The scientist *John Holland* observed in a famous paper that helped establish the discipline of chaos science. Holland spent years considering these puzzling, hard-to-model systems and spotted at least one common theme: Whether it was webs of finance, such as the futures exchange, or immunological networks or our own brains, highly connected systems share what Holland labeled an evolving structure—they never stay the same. They seem to shift with an easy plasticity, in response to internal pressures or external changes. This is why so much unexpected chaos is occurring now, from government collapses to economic crises. Connection means systems take on new forms. In many cases, they become better, stronger, more adaptively fit. It isn’t simply that the unexpected appears or that there is more or less good or evil now; it’s that the systems are evolving. Holland thought the world was filled with such evolutions, no different from species’ adjusting (or not) to a hotter climate or some fast new predator. He called the networks that produce these sorts of innovations complex adaptive systems.
*“complex”* comes to us from the Latin world plexus, meaning “having parts,” which hints at the interwoven, layered nature of any object. What appears simple — a flower, our skin, the value of a dollar bill — is in fact a plexus, loaded with twitches and influences.I’m interested in complex systems. Systems like how Jon Holland describes.
The differences between a are as follows: Complicated mechanisms can be designed, predicted, and controlled. Jet engines, artificial hearts, and your calculator are complicated in this sense. They may contain billions of interacting parts, but they can be laid out and repeatedly, predictably made and used. They don’t change. Complex systems, by contrast, can’t be so precisely engineered. They are hard to fully control. Human immunology is complex in this sense. The World Wide Web is complex. A rain forest is complex: It is made up of uncountable buzzing, connecting bugs and birds and trees. Order, to the extent that it exists in the Amazon basin, emerges moment by moment from countless, constant interactions. The uneven symphonic sound of l’heure bleue, that romantic stopping point at dawn when you can hear the forest waking bird by bird, is the sound of complexity engaging in a never-the-same-twice phase transition. The word “complex” comes to us from the Latin world plexus, meaning “having parts,” which hints at the interwoven, layered nature of any object.
Games for example usual contain complex mechanisms. This is a set outcome based on “gears or mechanics” to achieve a goal. Goal being the operative word.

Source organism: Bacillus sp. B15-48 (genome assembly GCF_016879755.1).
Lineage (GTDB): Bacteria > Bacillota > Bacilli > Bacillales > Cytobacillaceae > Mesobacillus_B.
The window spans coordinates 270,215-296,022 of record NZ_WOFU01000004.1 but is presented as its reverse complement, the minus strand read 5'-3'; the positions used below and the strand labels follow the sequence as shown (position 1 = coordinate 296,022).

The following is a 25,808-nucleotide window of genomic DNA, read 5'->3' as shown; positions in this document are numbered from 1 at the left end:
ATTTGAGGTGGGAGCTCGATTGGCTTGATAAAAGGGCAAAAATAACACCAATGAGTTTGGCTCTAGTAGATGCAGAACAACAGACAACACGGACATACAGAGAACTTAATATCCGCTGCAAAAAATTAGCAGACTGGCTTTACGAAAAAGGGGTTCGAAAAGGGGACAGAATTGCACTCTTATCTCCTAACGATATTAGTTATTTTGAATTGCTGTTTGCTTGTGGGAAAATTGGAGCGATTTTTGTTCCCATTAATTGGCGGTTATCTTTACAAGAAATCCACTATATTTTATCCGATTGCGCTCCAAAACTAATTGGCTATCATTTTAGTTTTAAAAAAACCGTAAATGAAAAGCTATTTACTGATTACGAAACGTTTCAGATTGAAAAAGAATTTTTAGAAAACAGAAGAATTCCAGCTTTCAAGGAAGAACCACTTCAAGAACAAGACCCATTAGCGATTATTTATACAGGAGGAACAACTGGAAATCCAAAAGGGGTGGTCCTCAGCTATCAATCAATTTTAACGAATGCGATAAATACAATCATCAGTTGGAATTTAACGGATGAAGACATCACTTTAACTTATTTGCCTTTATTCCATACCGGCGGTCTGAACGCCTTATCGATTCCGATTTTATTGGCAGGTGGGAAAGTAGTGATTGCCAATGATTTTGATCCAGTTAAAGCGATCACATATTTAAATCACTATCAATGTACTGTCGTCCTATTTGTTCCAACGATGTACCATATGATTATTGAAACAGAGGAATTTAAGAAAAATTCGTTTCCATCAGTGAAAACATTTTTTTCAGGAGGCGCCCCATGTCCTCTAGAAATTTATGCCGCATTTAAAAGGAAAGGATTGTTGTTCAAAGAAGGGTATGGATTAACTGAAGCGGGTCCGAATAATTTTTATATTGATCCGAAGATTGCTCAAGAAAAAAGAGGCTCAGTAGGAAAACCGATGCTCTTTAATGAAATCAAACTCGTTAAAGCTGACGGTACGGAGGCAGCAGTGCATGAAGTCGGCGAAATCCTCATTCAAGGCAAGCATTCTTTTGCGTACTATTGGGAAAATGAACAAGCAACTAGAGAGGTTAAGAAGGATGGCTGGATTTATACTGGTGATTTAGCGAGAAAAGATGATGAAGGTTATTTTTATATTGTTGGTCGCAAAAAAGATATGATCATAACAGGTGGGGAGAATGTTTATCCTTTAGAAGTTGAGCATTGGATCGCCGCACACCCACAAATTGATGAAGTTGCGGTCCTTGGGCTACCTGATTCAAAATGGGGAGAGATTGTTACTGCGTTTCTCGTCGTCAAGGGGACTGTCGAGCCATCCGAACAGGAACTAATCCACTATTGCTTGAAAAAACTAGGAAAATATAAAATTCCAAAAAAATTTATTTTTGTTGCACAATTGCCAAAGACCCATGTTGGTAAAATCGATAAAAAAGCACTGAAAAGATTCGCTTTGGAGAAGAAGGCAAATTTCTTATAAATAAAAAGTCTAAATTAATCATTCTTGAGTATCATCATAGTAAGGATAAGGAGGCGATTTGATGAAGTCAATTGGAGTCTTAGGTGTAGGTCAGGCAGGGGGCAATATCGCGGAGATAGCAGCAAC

However in a complex system, the mechanism lead to to a altogether different destination. Often times these same set of rules could lead to an altogether different outcome.
Most of our networked world is a pool of buzzing, fresh interaction—not only hard to predict but also constantly on the cusp of making something new. Scientists such as Holland call this process emergence, referring to the way that bottom-up interactions between cells or chips or traders or cars—create an order, often in forms that have never existed before. The fundamental uncertainty of a complex process means that when we look at the world, we often forget it is taking place. It’s easier to assume that a predictable, linear, complicated logic is at work, an “a leads to b and c” sort of process: Revolution leads to freedom, which leads to democracy, for instance.
I feel game design is the most effective method of refinforcement learning. The designer has to really understand the topic to translate that knowledge into game mechincs. Without understanidng a subject, the game falls apart. Cardboard Economnics was a project that used this very idea to teach economics in the classroom.
This project was spearheaded by the Rising Tiger Foundation. They provided the ecconomic framework for the games. My involvment was to be a mentor in the game design process.
Kids understand games. Leave a group of children alone in a room with a pair of dice and within minutes they will create a world guided by dice throws. So, why was I needed to help and mentor the process? Simply for balance and production. Was I that industrial factory boss standing above the production lines with a full mustache and a cold steel stare? Not at all. I saw myself more as Yoda, redirecting student effort in the right direction.